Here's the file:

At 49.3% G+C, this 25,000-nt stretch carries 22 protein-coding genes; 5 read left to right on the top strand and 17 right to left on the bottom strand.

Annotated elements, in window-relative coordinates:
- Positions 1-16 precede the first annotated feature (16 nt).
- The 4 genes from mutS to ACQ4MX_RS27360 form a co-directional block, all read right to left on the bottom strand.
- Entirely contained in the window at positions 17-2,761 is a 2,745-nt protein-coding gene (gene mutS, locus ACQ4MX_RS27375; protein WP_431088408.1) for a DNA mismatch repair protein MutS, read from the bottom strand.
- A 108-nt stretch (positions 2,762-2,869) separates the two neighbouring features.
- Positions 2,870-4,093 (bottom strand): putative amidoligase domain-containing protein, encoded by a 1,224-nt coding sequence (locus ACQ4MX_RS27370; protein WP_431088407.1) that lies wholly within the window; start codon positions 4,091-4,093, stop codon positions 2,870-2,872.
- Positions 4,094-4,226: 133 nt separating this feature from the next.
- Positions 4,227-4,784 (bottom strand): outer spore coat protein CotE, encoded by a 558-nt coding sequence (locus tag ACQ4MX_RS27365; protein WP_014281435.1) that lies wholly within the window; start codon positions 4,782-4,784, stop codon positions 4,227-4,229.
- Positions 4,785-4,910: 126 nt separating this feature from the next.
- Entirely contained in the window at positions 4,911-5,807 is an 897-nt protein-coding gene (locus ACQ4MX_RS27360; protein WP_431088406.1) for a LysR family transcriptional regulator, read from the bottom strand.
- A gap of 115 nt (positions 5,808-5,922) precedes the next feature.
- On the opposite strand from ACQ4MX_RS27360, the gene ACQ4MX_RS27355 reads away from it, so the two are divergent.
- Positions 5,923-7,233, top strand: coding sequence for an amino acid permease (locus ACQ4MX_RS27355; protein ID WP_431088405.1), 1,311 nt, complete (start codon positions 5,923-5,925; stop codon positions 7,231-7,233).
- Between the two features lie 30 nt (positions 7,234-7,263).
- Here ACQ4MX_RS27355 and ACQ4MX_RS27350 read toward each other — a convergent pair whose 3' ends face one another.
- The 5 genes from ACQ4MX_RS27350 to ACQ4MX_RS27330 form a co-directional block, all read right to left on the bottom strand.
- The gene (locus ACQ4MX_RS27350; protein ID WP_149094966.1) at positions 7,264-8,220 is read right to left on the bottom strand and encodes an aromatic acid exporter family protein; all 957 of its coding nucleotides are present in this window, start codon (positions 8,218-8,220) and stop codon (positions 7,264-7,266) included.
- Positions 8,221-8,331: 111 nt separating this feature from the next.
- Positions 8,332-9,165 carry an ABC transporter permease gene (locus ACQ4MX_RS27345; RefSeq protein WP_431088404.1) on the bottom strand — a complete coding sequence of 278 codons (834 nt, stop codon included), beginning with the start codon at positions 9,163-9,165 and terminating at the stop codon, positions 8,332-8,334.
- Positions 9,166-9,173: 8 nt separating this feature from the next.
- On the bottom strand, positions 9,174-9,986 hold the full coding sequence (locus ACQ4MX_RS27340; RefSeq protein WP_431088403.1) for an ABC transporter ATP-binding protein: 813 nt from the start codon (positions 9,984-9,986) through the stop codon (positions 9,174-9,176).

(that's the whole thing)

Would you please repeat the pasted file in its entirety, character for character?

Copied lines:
At 49.3% G+C, this 25,000-nt stretch carries 22 protein-coding genes; 5 read left to right on the top strand and 17 right to left on the bottom strand.

Annotated elements, in window-relative coordinates:
- Positions 1-16 precede the first annotated feature (16 nt).
- The 4 genes from mutS to ACQ4MX_RS27360 form a co-directional block, all read right to left on the bottom strand.
- Entirely contained in the window at positions 17-2,761 is a 2,745-nt protein-coding gene (gene mutS, locus ACQ4MX_RS27375; protein WP_431088408.1) for a DNA mismatch repair protein MutS, read from the bottom strand.
- A 108-nt stretch (positions 2,762-2,869) separates the two neighbouring features.
- Positions 2,870-4,093 (bottom strand): putative amidoligase domain-containing protein, encoded by a 1,224-nt coding sequence (locus ACQ4MX_RS27370; protein WP_431088407.1) that lies wholly within the window; start codon positions 4,091-4,093, stop codon positions 2,870-2,872.
- Positions 4,094-4,226: 133 nt separating this feature from the next.
- Positions 4,227-4,784 (bottom strand): outer spore coat protein CotE, encoded by a 558-nt coding sequence (locus tag ACQ4MX_RS27365; protein WP_014281435.1) that lies wholly within the window; start codon positions 4,782-4,784, stop codon positions 4,227-4,229.
- Positions 4,785-4,910: 126 nt separating this feature from the next.
- Entirely contained in the window at positions 4,911-5,807 is an 897-nt protein-coding gene (locus ACQ4MX_RS27360; protein WP_431088406.1) for a LysR family transcriptional regulator, read from the bottom strand.
- A gap of 115 nt (positions 5,808-5,922) precedes the next feature.
- On the opposite strand from ACQ4MX_RS27360, the gene ACQ4MX_RS27355 reads away from it, so the two are divergent.
- Positions 5,923-7,233, top strand: coding sequence for an amino acid permease (locus ACQ4MX_RS27355; protein ID WP_431088405.1), 1,311 nt, complete (start codon positions 5,923-5,925; stop codon positions 7,231-7,233).
- Between the two features lie 30 nt (positions 7,234-7,263).
- Here ACQ4MX_RS27355 and ACQ4MX_RS27350 read toward each other — a convergent pair whose 3' ends face one another.
- The 5 genes from ACQ4MX_RS27350 to ACQ4MX_RS27330 form a co-directional block, all read right to left on the bottom strand.
- The gene (locus ACQ4MX_RS27350; protein ID WP_149094966.1) at positions 7,264-8,220 is read right to left on the bottom strand and encodes an aromatic acid exporter family protein; all 957 of its coding nucleotides are present in this window, start codon (positions 8,218-8,220) and stop codon (positions 7,264-7,266) included.
- Positions 8,221-8,331: 111 nt separating this feature from the next.
- Positions 8,332-9,165 carry an ABC transporter permease gene (locus ACQ4MX_RS27345; RefSeq protein WP_431088404.1) on the bottom strand — a complete coding sequence of 278 codons (834 nt, stop codon included), beginning with the start codon at positions 9,163-9,165 and terminating at the stop codon, positions 8,332-8,334.
- Positions 9,166-9,173: 8 nt separating this feature from the next.
- On the bottom strand, positions 9,174-9,986 hold the full coding sequence (locus ACQ4MX_RS27340; RefSeq protein WP_431088403.1) for an ABC transporter ATP-binding protein: 813 nt from the start codon (positions 9,984-9,986) through the stop codon (positions 9,174-9,176).